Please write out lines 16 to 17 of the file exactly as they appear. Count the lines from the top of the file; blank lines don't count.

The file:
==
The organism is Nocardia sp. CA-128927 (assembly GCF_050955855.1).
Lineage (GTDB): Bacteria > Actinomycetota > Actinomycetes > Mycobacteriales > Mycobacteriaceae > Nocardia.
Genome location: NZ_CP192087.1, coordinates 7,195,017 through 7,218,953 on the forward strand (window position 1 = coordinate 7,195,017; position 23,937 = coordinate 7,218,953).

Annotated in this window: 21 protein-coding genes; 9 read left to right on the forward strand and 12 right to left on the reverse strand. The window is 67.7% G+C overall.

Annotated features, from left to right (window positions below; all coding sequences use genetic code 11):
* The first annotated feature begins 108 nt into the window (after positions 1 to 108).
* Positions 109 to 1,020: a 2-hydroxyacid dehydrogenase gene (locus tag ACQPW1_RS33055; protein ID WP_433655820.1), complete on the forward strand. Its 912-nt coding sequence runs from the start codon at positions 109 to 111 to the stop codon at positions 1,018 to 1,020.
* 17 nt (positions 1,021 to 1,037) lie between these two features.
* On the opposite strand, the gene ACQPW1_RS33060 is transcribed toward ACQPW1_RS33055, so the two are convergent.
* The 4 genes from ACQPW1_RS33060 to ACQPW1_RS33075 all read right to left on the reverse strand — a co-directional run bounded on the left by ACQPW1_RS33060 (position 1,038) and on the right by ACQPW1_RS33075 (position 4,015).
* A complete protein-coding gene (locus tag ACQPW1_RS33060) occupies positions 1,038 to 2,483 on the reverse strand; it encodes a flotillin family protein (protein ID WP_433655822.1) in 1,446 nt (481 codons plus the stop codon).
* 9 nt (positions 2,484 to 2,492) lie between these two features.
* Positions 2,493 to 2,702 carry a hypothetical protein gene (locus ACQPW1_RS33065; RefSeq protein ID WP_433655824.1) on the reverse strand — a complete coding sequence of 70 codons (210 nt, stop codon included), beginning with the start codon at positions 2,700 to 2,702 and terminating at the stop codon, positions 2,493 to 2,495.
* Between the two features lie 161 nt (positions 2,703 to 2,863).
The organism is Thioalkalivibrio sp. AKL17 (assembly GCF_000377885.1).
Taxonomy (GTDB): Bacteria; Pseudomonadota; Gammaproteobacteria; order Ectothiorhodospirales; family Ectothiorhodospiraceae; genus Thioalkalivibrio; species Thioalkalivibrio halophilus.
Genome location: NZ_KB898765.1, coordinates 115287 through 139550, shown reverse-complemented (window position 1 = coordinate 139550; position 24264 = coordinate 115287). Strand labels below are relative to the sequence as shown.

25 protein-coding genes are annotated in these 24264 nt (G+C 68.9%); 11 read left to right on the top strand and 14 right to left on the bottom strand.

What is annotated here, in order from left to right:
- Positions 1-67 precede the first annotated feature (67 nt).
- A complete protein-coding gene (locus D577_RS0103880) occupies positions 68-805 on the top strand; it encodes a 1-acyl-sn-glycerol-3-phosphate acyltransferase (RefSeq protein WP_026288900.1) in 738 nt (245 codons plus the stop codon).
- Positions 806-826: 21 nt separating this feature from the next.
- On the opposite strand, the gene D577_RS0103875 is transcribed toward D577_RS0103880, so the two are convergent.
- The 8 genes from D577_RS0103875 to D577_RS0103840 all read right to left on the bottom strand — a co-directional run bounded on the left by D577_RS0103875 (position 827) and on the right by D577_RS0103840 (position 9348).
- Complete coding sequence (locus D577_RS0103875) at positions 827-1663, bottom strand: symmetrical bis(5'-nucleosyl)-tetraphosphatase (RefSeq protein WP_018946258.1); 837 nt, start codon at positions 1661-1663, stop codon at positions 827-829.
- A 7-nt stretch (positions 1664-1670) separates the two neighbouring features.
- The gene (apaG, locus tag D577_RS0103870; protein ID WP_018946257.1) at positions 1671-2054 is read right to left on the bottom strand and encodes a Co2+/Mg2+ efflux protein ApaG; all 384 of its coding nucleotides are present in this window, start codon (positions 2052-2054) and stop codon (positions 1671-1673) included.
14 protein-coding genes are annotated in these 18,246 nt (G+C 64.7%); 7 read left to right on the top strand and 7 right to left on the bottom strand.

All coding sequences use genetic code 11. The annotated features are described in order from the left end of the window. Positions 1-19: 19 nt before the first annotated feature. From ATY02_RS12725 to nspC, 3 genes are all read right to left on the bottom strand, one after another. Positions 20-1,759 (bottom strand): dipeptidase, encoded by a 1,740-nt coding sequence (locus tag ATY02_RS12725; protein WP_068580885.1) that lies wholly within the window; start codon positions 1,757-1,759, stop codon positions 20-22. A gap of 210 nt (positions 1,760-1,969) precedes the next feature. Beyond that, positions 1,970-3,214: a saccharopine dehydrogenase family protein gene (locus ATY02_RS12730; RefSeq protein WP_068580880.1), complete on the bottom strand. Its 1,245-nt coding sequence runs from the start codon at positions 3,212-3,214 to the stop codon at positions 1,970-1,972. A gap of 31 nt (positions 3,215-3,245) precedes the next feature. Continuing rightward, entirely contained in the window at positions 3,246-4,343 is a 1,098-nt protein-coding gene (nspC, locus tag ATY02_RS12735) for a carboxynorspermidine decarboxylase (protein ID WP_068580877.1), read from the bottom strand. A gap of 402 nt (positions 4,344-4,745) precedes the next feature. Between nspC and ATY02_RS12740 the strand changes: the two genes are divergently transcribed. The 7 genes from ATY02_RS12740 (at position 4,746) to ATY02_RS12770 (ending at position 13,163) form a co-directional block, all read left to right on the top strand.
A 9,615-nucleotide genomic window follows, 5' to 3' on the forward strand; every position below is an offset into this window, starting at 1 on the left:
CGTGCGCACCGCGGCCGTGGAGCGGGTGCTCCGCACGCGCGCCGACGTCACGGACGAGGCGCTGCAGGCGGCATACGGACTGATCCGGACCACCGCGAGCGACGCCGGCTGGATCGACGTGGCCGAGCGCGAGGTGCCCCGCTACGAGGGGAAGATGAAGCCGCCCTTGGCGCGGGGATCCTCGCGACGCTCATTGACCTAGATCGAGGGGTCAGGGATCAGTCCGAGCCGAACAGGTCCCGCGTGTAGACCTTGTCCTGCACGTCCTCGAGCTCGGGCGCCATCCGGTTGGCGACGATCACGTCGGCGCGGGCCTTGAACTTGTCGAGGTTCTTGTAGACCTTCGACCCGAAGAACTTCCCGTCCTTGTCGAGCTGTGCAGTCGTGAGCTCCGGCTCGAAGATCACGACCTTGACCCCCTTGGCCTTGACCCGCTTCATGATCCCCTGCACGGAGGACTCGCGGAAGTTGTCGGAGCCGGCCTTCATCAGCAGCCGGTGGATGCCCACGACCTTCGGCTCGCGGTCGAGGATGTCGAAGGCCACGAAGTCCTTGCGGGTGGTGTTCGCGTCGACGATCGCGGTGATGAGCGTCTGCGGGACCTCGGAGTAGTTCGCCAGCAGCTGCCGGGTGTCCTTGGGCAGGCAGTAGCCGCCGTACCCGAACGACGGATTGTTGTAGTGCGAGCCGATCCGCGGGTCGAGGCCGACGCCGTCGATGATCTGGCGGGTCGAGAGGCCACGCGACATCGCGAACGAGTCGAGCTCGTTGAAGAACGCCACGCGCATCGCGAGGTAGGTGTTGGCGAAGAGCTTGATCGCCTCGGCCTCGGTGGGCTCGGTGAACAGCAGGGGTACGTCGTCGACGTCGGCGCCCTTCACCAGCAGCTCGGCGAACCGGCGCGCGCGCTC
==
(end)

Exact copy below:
Taxonomy (GTDB): Bacteria; Pseudomonadota; Gammaproteobacteria; order Ectothiorhodospirales; family Ectothiorhodospiraceae; genus Thioalkalivibrio; species Thioalkalivibrio halophilus.
Genome location: NZ_KB898765.1, coordinates 115287 through 139550, shown reverse-complemented (window position 1 = coordinate 139550; position 24264 = coordinate 115287). Strand labels below are relative to the sequence as shown.